Olympic Winter Games. Only, this competition is for writers
and does not include endorsements on a Wheaties box.
There are prizes, though, including blog interviews, medals, and something bright...

Today's competition is The Short Skate,
or Haiku.

In case you need a refresher, a Haiku is a poem of three lines.
The first and last line contain five syllables, the middle line has seven.

Haiku Event:
Write a Haiku about Winter, Love or Sports
(in honor of the upcoming Olympics, and St. V's day)

You have until February 19 at midnight to enter any of the competitions.
For more details, check out Monday's post.
I can't wait to see what you come up with! This is a fine batch of writers, and so far it has been a hoot reading your entries.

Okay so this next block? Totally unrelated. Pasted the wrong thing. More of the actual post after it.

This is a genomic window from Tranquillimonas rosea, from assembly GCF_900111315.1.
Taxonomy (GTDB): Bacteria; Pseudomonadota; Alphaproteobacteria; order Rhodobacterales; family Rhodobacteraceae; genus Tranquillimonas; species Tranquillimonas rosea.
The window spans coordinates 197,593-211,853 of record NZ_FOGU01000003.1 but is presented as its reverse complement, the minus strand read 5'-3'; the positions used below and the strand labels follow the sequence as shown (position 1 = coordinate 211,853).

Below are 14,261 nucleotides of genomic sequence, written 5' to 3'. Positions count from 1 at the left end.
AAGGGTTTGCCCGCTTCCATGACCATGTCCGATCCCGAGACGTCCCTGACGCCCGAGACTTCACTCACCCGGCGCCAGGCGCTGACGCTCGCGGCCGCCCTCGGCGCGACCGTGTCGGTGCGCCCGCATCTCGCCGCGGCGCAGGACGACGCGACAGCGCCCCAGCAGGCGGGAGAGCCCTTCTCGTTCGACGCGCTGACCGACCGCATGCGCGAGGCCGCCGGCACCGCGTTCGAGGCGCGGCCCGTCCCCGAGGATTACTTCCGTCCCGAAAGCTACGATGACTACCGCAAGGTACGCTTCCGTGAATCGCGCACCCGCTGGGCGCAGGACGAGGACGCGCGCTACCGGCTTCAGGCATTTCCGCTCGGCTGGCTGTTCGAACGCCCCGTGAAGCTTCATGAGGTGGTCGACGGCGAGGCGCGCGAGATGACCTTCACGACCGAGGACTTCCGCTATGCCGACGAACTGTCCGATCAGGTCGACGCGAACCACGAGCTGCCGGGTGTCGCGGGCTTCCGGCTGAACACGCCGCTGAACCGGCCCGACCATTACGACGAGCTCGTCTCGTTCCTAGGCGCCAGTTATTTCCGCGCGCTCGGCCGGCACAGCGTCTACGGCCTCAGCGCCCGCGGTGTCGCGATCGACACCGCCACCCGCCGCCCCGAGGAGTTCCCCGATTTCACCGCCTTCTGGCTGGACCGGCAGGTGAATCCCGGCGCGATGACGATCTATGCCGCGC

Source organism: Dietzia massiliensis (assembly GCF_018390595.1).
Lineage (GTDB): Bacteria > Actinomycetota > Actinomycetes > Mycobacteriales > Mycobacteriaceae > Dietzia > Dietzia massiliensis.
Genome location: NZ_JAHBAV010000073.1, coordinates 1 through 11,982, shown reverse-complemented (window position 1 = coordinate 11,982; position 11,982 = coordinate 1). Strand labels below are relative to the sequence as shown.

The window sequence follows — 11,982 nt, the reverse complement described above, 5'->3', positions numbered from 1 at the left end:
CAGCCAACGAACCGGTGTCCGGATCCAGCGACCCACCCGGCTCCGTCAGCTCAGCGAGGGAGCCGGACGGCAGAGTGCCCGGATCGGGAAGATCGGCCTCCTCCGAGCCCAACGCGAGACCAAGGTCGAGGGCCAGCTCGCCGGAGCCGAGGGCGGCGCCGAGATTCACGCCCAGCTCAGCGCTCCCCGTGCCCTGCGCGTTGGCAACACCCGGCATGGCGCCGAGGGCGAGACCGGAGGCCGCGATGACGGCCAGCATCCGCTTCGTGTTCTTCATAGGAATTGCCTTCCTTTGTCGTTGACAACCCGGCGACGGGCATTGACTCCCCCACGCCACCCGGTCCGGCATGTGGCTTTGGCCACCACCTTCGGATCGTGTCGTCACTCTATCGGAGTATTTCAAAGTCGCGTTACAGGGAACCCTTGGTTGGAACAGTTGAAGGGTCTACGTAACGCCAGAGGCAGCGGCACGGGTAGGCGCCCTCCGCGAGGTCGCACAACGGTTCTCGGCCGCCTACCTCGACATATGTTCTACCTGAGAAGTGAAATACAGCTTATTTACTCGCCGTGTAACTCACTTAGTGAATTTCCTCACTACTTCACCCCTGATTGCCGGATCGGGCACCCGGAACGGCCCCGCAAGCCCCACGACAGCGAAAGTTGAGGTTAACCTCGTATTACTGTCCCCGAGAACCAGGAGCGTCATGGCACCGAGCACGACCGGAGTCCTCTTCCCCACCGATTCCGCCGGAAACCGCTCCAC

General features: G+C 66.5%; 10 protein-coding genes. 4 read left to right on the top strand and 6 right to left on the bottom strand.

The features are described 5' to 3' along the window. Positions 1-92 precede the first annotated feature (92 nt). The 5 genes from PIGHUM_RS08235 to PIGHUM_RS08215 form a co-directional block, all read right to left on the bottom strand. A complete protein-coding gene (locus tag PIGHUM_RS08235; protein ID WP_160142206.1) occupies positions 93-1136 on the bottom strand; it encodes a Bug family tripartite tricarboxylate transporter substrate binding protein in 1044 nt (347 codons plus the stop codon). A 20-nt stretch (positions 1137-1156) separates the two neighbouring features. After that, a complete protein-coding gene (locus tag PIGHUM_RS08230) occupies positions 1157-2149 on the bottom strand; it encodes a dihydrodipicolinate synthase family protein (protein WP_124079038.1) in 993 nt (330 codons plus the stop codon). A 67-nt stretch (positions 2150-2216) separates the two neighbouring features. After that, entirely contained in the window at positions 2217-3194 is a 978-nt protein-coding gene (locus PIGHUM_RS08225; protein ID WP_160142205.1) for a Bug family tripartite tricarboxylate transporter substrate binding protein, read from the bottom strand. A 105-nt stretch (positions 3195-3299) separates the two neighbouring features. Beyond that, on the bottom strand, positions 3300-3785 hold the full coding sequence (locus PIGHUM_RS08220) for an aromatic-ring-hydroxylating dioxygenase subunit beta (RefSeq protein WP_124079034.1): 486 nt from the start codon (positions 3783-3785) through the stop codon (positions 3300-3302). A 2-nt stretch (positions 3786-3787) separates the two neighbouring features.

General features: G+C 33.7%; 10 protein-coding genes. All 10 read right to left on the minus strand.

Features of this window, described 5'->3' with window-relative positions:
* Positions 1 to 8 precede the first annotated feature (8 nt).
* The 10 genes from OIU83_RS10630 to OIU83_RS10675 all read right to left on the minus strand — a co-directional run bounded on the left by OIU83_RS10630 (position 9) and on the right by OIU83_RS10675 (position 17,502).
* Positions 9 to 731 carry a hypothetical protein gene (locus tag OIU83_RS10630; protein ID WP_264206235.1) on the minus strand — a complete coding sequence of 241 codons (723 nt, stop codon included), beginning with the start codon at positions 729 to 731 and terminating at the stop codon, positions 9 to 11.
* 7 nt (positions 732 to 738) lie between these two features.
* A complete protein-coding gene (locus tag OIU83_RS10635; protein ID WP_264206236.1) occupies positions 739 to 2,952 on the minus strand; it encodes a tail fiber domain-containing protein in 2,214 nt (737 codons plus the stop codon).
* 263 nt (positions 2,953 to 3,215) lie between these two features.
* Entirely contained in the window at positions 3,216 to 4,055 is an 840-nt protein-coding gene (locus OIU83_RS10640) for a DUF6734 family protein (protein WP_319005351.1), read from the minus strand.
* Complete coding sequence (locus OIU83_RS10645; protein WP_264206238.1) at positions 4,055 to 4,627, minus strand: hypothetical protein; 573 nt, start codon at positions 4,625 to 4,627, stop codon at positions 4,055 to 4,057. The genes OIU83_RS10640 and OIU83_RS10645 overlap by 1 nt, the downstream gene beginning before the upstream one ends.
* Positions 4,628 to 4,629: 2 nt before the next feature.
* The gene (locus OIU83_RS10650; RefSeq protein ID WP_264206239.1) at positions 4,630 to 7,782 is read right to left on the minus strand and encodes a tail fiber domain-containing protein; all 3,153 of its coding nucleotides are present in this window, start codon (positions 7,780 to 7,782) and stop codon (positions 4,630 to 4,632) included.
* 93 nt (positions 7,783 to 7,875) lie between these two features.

My try: "Winter Springs"
Come grow old with me
We'll laugh at the gray hairs and
Count the wrinkles there

Tuesday, February 9, 2010


Welcome to The Writer Games!
If you are just joining us, I'm hosting a two-week series of Word Olympics in honor of the Olympic Winter Games in Canada.
Unlike the real Olympics, you don't have to wear spandex in order to compete in the ice events, but you do get to play for prizes, including blog interviews, medals
and a grand prize that's almost too colorful to believe.

To check out the rules, see yesterday's post:

Today's game is a simple nut to crack. No, wait, that's a metaphor.
I did think of making this "Mix Your Own Metaphors" but that will have to be a party to host another time - Mix your own drinks and metaphors. I have a feeling the writing games get better and better with each successive sampling.